Opinion | Saving the world by capturing emissions
Along with reducing emissions, India must promote the capturing of emissions to become the world leader in climate change mitigation
Inspired by Tim Flannery’s book Atmosphere of Hope, humanity can be optimistic that despite the growth of carbon emissions in 2017, we can limit the increase in global temperature. To do so, we must not only reduce carbon emissions but also find a way of capturing existing emissions.
In many ways, we have already crossed the rubicon. Even if we miraculously stop emitting any carbon today, the planet will still undergo an average temperature increase of 0.6 degree Celsius because of the sheer amount of carbon already present in the atmosphere and oceans.
The hottest year on record without an El Nino event was 2017, with the average global temperature being one degree Celsius higher than pre-industrial levels. This was driven by an increase in energy demand in India and China, leading to global carbon emissions reaching a record high of 32.5 gigatons, reversing the plateau achieved in the three preceding years. The aim of the Paris agreement to limit the increase in average temperatures to 2 degrees Celsius in the short term and 1.5 degrees Celsius in the long run is now under serious threat.
Yet, there remains a case for cautious hope. Global renewables-based electricity generation increased by 6.3% in 2017, now meeting a quarter of the world’s energy demand growth. At the same time, the cost of such resources is falling rapidly. Estimates from the International Renewable Energy Agency (IRENA) suggest that the global average cost of electricity generated from new onshore wind and solar photovoltaic sources already matches the cost of fossil fuel-fired electricity. Continuous technology improvements and competitive procurement practices mean that the cost of these renewables will become significantly cheaper than fossil fuel sources by 2020.
Steady progress is also being made to shift the oil dependent transport sector towards renewable options. The International Energy Agency (IEA) estimated that the number of electric vehicles rose from 1.98 million in 2016 to 3.11 million in 2017, an increase of more than 54%. It expects 125 million electric vehicles to be on the road by 2030. That figure can jump to 225 million, roughly 11.5% of the expected global car count, if battery costs continue to fall and countries implement policies that spur investment and help manufacturers achieve economies of scale.
With our future hanging in the balance, 2018–2020 is a critical time for countries to peak and then flatten their emissions trajectory, while simultaneously implementing ambitious solutions for reducing them at pace.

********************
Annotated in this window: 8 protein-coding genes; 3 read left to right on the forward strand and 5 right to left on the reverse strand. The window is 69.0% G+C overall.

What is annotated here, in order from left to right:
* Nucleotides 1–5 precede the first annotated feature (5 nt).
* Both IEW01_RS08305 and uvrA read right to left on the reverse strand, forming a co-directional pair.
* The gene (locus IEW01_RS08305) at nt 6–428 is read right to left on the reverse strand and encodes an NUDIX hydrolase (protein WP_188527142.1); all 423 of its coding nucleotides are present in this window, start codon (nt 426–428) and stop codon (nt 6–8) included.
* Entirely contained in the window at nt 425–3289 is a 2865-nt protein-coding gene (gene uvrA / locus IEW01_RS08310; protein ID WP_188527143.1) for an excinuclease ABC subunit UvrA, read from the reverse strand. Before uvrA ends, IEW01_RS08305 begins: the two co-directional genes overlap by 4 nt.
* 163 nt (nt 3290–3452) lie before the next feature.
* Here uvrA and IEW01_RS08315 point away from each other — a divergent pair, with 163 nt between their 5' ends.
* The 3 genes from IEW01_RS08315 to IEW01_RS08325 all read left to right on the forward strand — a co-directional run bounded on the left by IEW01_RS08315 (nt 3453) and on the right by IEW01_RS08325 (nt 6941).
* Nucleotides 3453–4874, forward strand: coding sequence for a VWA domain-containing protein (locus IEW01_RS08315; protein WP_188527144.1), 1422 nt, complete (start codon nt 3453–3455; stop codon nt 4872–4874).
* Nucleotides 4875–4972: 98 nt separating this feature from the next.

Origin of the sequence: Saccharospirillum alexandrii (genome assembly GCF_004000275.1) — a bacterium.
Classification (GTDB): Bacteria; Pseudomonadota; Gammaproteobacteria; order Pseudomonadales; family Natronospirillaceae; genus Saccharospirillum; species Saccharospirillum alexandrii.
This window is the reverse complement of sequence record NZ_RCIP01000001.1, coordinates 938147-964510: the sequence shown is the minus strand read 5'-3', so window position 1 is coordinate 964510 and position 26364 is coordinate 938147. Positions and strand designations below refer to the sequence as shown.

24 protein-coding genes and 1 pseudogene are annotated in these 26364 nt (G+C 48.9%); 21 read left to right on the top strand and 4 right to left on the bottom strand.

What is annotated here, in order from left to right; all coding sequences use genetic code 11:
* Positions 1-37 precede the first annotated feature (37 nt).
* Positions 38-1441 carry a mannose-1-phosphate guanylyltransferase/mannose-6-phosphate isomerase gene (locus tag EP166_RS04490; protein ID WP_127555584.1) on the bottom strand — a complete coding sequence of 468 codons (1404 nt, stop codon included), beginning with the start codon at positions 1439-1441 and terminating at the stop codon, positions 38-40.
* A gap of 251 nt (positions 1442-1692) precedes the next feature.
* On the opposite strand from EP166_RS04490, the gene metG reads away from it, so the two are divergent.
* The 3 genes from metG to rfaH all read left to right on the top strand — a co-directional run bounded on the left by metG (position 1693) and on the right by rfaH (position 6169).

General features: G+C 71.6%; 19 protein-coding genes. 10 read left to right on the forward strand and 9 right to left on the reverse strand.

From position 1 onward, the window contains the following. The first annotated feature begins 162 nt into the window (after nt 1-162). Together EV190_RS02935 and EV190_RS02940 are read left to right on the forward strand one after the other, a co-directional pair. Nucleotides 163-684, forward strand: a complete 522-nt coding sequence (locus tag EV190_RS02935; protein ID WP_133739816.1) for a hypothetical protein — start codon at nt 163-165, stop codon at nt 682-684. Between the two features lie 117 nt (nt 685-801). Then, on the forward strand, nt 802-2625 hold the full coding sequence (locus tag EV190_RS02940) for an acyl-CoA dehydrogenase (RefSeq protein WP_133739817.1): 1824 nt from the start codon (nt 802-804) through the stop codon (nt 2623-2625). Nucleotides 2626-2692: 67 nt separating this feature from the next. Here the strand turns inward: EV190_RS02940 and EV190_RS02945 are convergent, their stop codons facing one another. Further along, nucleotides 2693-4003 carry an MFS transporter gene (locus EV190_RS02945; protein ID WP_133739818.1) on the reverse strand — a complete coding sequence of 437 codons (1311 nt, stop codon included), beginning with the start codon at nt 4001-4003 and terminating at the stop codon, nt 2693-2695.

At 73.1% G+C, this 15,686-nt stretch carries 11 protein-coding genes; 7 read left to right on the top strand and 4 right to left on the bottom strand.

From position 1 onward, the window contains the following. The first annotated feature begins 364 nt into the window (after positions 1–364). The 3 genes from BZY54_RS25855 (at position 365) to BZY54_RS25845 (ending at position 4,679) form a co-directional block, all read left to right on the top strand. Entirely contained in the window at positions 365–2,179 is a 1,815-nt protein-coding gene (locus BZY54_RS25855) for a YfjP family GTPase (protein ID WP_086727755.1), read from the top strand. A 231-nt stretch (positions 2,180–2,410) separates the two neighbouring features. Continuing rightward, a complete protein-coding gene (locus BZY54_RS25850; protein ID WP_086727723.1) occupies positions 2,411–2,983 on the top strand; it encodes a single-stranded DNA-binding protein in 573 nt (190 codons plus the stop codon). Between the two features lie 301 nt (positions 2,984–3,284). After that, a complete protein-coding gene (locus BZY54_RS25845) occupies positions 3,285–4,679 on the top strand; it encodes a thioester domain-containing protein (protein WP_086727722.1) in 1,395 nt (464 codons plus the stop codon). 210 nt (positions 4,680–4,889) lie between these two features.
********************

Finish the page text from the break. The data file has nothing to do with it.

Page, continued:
A key factor behind the adoption of the Paris Agreement was its bottom-up approach, encouraging countries to come up with their own action plans to mitigate climate change—the nationally determined contributions (NDCs). While these NDCs have been successful in increasing individual responsibility, more work needs to be done as projections estimate an increase in global temperature of 2.7-3.7 degrees Celsius based on current NDCs. The 2018 UN Climate Change Conference (COP24) and the subsequent NDCs then become crucial in determining the political commitment to enhanced climate action. The revised NDCs must include policies designed to promote the capture, storage and sequestration of carbon from the atmosphere and oceans.
Carbon capture and storage (CCS) projects have had a chequered past. From ecological and ethical questions surrounding geo-engineering to the high costs involved in carbon neutral construction, large scale CCS programmes have traditionally limited themselves to afforestation as the means to capture emissions. While afforestation provides huge benefits and should be encouraged, it must be complemented by other initiatives that can capture emissions quickly and safely.
One such initiative that has floundered in the past, despite the technology being available, is the capturing and storage of CO2 from coal plants. This is simply because there is no market for stored CO2. Policy frameworks included in future NDCs will benefit from:
1) Actively promoting innovations and technologies that facilitate the safe re-utilization, rather than just the storage, of CO2, thereby creating incentives for private investment.
2) Appropriately valuing the social benefit of decarbonization and reducing the costs borne by CO2 storage companies accordingly.
3) Adopting best practices from successful global CO2 capture programmes to develop the expertise needed.
Another avenue for policymakers to consider is seaweed farming. It is estimated that the global commercial seaweed market will be worth $87 billion by 2024. Farmed seaweed, with its exceptional ability to capture CO2 from the oceans and produce bio-digested methane which can be substituted for natural gas, can play a substantive role in reducing carbon emissions. The relatively low production cost, the speed at which seaweed grows, the vast potential of the Indian coastline and the subsidies and grants offered by the government, are strong incentives for private sector expansion into seaweed farming.
How we mitigate climate change is a defining question for our generation. The commitment must be steadfast. Setting ambitious goals, scaling up infant technologies and fostering markets for capturing emissions will be key to our success.
Karan Paintal is a student at The Takshashila Institution, pursuing a graduate certificate in public policy
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